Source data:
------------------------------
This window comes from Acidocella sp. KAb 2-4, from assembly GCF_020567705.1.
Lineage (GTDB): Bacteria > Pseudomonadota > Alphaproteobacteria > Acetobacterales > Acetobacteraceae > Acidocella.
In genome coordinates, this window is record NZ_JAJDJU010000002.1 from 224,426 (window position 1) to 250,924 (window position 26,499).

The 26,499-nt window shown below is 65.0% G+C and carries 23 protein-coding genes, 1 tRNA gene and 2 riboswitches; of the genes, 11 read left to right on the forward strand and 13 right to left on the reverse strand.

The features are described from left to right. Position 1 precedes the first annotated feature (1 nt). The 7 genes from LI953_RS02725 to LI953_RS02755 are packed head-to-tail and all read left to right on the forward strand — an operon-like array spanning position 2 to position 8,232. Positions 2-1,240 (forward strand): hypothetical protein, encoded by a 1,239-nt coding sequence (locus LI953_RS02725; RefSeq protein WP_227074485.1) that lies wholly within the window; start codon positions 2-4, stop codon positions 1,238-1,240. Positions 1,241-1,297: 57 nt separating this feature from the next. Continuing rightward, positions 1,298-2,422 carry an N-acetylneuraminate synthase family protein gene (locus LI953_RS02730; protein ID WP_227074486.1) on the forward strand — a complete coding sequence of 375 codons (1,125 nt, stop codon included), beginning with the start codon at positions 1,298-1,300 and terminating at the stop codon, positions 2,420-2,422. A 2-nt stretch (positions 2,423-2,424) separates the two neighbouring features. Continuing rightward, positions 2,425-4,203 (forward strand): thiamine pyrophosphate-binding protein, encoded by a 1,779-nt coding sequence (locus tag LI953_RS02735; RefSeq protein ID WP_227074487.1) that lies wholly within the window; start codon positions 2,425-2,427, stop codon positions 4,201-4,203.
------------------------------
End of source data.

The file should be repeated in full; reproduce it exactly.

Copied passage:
This window comes from Acidocella sp. KAb 2-4, from assembly GCF_020567705.1.
Lineage (GTDB): Bacteria > Pseudomonadota > Alphaproteobacteria > Acetobacterales > Acetobacteraceae > Acidocella.
In genome coordinates, this window is record NZ_JAJDJU010000002.1 from 224,426 (window position 1) to 250,924 (window position 26,499).

The 26,499-nt window shown below is 65.0% G+C and carries 23 protein-coding genes, 1 tRNA gene and 2 riboswitches; of the genes, 11 read left to right on the forward strand and 13 right to left on the reverse strand.

The features are described from left to right. Position 1 precedes the first annotated feature (1 nt). The 7 genes from LI953_RS02725 to LI953_RS02755 are packed head-to-tail and all read left to right on the forward strand — an operon-like array spanning position 2 to position 8,232. Positions 2-1,240 (forward strand): hypothetical protein, encoded by a 1,239-nt coding sequence (locus LI953_RS02725; RefSeq protein WP_227074485.1) that lies wholly within the window; start codon positions 2-4, stop codon positions 1,238-1,240. Positions 1,241-1,297: 57 nt separating this feature from the next. Continuing rightward, positions 1,298-2,422 carry an N-acetylneuraminate synthase family protein gene (locus LI953_RS02730; protein ID WP_227074486.1) on the forward strand — a complete coding sequence of 375 codons (1,125 nt, stop codon included), beginning with the start codon at positions 1,298-1,300 and terminating at the stop codon, positions 2,420-2,422. A 2-nt stretch (positions 2,423-2,424) separates the two neighbouring features. Continuing rightward, positions 2,425-4,203 (forward strand): thiamine pyrophosphate-binding protein, encoded by a 1,779-nt coding sequence (locus tag LI953_RS02735; RefSeq protein ID WP_227074487.1) that lies wholly within the window; start codon positions 2,425-2,427, stop codon positions 4,201-4,203.